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  1. Moral Status, Luck, and Modal Capacities: Debating Shelly Kagan.Harry R. Lloyd - 2021 - Journal of Applied Philosophy 38 (2):273-287.
    Shelly Kagan has recently defended the view that it is morally worse for a human being to suffer some harm than it is for a lower animal (such as a dog or a cow) to suffer a harm that is equally severe (ceteris paribus). In this paper, I argue that this view receives rather less support from our intuitions than one might at first suppose. According to Kagan, moreover, an individual’s moral status depends partly upon her ‘modal capacities.’ In this (...)
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  • Population Axiology.Hilary Greaves - 2017 - Philosophy Compass 12 (11):e12442.
    Population axiology is the study of the conditions under which one state of affairs is better than another, when the states of affairs in ques- tion may differ over the numbers and the identities of the persons who ever live. Extant theories include totalism, averagism, variable value theories, critical level theories, and “person-affecting” theories. Each of these the- ories is open to objections that are at least prima facie serious. A series of impossibility theorems shows that this is no coincidence: (...)
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  • Possible Persons and the Problem of Prenatal Harm.Nicola Jane Williams - 2013 - The Journal of Ethics 17 (4):355-385.
    When attempting to determine which of our acts affect future generations and which affect the identities of those who make up such generations, accounts of personal identity that privilege psychological features and person affecting accounts of morality, whilst highly useful when discussing the rights and wrongs of acts relating to extant persons, seem to come up short. On such approaches it is often held that the intuition that future persons can be harmed by decisions made prior to their existence is (...)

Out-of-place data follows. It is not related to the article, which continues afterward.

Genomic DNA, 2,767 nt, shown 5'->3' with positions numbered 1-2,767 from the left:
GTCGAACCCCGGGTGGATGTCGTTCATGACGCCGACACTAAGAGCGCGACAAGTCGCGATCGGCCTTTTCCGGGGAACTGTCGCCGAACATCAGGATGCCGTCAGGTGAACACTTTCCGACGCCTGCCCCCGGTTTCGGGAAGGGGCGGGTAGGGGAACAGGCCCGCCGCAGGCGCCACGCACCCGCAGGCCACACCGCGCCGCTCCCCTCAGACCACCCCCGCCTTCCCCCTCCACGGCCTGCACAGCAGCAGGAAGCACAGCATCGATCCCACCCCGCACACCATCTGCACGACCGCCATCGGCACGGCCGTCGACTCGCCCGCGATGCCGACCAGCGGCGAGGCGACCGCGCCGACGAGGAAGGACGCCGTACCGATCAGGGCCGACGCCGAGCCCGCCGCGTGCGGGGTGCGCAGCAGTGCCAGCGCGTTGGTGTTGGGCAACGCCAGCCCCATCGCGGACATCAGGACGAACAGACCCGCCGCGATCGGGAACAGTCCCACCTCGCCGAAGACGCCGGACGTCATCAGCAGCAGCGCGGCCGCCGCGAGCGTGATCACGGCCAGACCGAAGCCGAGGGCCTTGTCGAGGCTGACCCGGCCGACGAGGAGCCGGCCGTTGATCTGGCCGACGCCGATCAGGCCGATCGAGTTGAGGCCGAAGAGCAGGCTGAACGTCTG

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  • The Ethics of Killing Animals.Tatjana Visak & Robert Garner (eds.) - 2015 - Oxford University Press USA.
    This title examines the fields of value theory, normative and applied ethics on the issue of killing animals. It addresses a number of questions: Can painless killing harm or benefit an animal and, if so, why and under what conditions? Can coming into existence harm or benefit an animal? Is killing animals morally acceptable? Should animals have the legal right to life? In addressing these questions, animal rights and animal welfare positions are articulated and debated by some of the foremost (...)
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  • The Non-Identity Problem and the Ethics of Future People.David Boonin - 2014 - Oxford University Press.
    David Boonin presents a new account of the non-identity problem: a puzzle about our obligations to people who do not yet exist. He provides a critical survey of solutions to the problem that have been proposed, and concludes by developing an unorthodox alternative solution, one that differs fundamentally from virtually every other approach.